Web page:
To make your account more secure, Google recommends the following key steps:
- Do a Security Checkup: Go to Google’s Security Checkup to get personalized security recommendations for your Google account.
- Add account recovery options: Your recovery phone number and email address are powerful security tools that can be used to block someone from using your account without your permission, alerts you if there’s suspicious activity on your account, and recover your account if you’re ever locked out.
- Turn on two-factor authentication: Two-factor authentication (2FA) helps prevent a hacker from getting into your account, even if they steal your password. To avoid common phishing techniques associated with account access codes sent via SMS, choose stronger second verification steps such as Security keys (most secure) and Google Prompts (more secure than SMS codes)—a notification in the form of a question sent to the 2FA verification device.
- Remove risky access to your data: Consider removing account access for any non-essential apps to better protect sensitive information. You can also review apps with access to your account and turn off access for apps that use less secure sign-in technology.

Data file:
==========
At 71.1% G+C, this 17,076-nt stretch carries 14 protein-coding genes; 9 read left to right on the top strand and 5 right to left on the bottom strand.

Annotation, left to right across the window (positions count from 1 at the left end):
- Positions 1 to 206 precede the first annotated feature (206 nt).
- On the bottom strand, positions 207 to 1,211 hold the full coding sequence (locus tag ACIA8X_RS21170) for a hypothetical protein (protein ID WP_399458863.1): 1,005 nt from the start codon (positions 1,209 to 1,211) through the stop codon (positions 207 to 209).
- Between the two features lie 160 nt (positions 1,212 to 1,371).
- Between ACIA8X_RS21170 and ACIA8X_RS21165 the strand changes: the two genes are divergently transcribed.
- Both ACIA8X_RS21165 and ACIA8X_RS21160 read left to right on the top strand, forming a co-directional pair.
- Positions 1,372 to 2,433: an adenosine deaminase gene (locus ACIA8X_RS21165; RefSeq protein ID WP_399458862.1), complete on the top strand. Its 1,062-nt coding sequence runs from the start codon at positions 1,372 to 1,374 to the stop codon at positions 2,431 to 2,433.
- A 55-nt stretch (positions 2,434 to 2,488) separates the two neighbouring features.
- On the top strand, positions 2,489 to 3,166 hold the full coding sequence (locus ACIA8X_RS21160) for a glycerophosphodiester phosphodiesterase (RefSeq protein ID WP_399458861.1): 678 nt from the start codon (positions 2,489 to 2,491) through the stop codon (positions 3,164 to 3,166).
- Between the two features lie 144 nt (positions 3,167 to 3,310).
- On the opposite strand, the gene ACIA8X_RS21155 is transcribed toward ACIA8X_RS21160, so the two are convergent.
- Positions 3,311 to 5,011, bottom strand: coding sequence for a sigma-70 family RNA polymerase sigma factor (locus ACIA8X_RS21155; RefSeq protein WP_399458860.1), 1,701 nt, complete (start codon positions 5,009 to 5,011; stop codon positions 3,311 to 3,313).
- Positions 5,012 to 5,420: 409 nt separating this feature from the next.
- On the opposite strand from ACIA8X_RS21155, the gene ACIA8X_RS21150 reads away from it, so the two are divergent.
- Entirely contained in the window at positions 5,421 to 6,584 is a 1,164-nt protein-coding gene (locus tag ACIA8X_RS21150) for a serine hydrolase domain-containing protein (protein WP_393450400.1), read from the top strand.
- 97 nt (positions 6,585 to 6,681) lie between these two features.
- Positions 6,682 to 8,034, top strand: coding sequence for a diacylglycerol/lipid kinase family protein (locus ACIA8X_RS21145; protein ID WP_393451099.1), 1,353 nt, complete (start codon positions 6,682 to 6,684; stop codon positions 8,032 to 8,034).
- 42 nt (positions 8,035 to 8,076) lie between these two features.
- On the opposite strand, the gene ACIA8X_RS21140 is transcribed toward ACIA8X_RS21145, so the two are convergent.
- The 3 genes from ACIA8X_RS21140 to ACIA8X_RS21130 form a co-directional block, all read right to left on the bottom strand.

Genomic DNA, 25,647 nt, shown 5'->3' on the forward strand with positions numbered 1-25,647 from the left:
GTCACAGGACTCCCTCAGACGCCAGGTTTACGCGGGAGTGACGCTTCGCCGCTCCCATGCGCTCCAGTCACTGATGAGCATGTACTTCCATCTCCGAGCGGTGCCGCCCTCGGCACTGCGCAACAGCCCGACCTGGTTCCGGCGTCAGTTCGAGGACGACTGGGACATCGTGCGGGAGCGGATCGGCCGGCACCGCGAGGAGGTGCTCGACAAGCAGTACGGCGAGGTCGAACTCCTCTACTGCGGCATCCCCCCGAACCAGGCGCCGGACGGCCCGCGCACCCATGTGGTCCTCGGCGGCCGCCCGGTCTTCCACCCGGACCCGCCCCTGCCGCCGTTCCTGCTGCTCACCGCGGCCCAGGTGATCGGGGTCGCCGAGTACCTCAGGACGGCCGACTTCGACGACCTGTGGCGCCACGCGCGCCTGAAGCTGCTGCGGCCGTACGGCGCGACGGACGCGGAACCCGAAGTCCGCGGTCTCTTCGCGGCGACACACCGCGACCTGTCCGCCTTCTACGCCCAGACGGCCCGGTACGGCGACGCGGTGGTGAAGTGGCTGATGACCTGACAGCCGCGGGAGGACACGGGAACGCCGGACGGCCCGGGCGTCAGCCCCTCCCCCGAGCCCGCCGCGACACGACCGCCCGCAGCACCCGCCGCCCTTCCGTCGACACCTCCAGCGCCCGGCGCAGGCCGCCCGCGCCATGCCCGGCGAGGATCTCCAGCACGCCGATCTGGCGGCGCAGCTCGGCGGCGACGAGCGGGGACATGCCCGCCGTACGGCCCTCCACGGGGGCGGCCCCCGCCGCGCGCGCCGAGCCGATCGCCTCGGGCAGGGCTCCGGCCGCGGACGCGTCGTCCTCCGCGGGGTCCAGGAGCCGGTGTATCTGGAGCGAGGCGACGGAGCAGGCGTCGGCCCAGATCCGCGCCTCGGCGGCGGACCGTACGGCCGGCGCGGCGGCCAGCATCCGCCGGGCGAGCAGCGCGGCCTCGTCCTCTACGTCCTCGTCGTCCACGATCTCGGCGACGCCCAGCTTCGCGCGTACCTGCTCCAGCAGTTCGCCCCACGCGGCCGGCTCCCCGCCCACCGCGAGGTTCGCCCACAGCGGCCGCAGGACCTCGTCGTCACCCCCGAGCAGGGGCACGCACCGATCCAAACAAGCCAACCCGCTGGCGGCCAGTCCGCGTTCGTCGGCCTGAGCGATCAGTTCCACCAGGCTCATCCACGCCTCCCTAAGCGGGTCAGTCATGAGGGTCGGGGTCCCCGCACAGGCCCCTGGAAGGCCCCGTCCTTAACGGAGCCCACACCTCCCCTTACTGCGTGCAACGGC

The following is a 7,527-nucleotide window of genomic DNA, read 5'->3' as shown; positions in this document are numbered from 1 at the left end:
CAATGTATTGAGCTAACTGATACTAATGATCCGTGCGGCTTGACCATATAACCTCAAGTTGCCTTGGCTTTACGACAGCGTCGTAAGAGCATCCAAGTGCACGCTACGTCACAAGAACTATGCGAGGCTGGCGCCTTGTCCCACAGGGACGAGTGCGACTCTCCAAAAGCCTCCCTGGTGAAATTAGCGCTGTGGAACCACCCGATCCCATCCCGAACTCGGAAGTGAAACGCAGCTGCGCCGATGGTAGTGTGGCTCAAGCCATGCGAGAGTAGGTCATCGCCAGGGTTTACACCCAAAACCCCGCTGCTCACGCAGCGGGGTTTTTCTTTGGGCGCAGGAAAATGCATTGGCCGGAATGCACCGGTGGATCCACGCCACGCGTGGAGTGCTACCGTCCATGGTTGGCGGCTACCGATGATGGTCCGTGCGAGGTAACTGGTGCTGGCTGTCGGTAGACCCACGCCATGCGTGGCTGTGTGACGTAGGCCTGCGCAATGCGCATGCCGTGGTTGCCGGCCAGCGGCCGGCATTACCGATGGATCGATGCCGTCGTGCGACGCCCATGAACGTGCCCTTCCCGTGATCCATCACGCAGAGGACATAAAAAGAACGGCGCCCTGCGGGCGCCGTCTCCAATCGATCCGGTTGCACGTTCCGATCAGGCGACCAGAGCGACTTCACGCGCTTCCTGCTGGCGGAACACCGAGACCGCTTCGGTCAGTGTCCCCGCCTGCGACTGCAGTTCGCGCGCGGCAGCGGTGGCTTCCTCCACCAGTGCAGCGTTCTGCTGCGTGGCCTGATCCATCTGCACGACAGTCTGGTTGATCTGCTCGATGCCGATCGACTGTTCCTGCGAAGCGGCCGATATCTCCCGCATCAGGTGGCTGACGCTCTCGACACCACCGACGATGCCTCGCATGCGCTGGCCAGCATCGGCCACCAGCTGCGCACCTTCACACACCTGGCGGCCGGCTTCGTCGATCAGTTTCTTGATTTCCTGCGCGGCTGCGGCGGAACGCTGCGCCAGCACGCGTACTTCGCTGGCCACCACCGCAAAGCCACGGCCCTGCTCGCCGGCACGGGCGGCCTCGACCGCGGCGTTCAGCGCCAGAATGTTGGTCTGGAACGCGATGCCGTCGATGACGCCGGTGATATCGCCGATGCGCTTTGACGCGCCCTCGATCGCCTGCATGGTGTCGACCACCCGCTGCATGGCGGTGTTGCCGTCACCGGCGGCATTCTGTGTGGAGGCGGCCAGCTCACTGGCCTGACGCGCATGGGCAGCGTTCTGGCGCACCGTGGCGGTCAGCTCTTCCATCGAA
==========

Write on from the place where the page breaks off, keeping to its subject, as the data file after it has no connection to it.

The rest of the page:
- Turn on screen locks: Screen locks help protect your device from being used without your permission, especially your smartphones and tablets. Each time you turn on your device or wake up the screen, you’ll be asked to unlock your device, usually with a PIN, pattern, password, or fingerprint or faceID.
- Use strong unique passwords: It’s risky to use the same password across multiple sites. If your password for one site is stolen, it could be used to gain access to your account on other sites. A password manager such as Password Safe, Dashlane, or LastPass can help you generate and manage strong, unique passwords.
One of the key features of Google Drive is its sharing options (see Table 1.0 below for details) that give you the ability to share and collaborate on documents and folders. Your files are private (Restricted) by default unless you share them, and sharing them comes with some security trade-offs. Document link-sharing enables you to share files with anyone by sending them the document URL. Depending on the setting you choose, anyone with the link will be able to either read (Viewer), read and comment (Commenter), or read, comment and edit ( Editor), with the default set to Viewer.